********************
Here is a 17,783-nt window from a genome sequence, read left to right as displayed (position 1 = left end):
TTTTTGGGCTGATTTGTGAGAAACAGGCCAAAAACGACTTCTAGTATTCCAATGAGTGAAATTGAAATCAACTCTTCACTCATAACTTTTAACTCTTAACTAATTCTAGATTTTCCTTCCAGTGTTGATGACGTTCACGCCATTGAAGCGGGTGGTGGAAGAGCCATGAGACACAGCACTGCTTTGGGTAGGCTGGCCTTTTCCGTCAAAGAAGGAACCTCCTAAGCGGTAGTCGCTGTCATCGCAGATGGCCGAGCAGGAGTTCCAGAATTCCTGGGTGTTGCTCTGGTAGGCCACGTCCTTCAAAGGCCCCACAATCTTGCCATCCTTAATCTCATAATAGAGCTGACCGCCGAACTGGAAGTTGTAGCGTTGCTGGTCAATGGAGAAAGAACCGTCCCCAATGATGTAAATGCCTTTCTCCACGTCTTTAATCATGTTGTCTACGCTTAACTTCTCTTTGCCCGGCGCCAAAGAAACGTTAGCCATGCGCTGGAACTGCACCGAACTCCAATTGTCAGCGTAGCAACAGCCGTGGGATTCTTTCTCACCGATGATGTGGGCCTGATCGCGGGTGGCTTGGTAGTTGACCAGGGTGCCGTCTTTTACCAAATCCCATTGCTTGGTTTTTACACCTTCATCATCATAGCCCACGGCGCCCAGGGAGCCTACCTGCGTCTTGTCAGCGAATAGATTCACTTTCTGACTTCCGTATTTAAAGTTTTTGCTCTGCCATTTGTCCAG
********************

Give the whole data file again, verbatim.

Here is a 17,783-nt window from a genome sequence, read left to right as displayed (position 1 = left end):
TTTTTGGGCTGATTTGTGAGAAACAGGCCAAAAACGACTTCTAGTATTCCAATGAGTGAAATTGAAATCAACTCTTCACTCATAACTTTTAACTCTTAACTAATTCTAGATTTTCCTTCCAGTGTTGATGACGTTCACGCCATTGAAGCGGGTGGTGGAAGAGCCATGAGACACAGCACTGCTTTGGGTAGGCTGGCCTTTTCCGTCAAAGAAGGAACCTCCTAAGCGGTAGTCGCTGTCATCGCAGATGGCCGAGCAGGAGTTCCAGAATTCCTGGGTGTTGCTCTGGTAGGCCACGTCCTTCAAAGGCCCCACAATCTTGCCATCCTTAATCTCATAATAGAGCTGACCGCCGAACTGGAAGTTGTAGCGTTGCTGGTCAATGGAGAAAGAACCGTCCCCAATGATGTAAATGCCTTTCTCCACGTCTTTAATCATGTTGTCTACGCTTAACTTCTCTTTGCCCGGCGCCAAAGAAACGTTAGCCATGCGCTGGAACTGCACCGAACTCCAATTGTCAGCGTAGCAACAGCCGTGGGATTCTTTCTCACCGATGATGTGGGCCTGATCGCGGGTGGCTTGGTAGTTGACCAGGGTGCCGTCTTTTACCAAATCCCATTGCTTGGTTTTTACACCTTCATCATCATAGCCCACGGCGCCCAGGGAGCCTACCTGCGTCTTGTCAGCGAATAGATTCACTTTCTGACTTCCGTATTTAAAGTTTTTGCTCTGCCATTTGTCCAG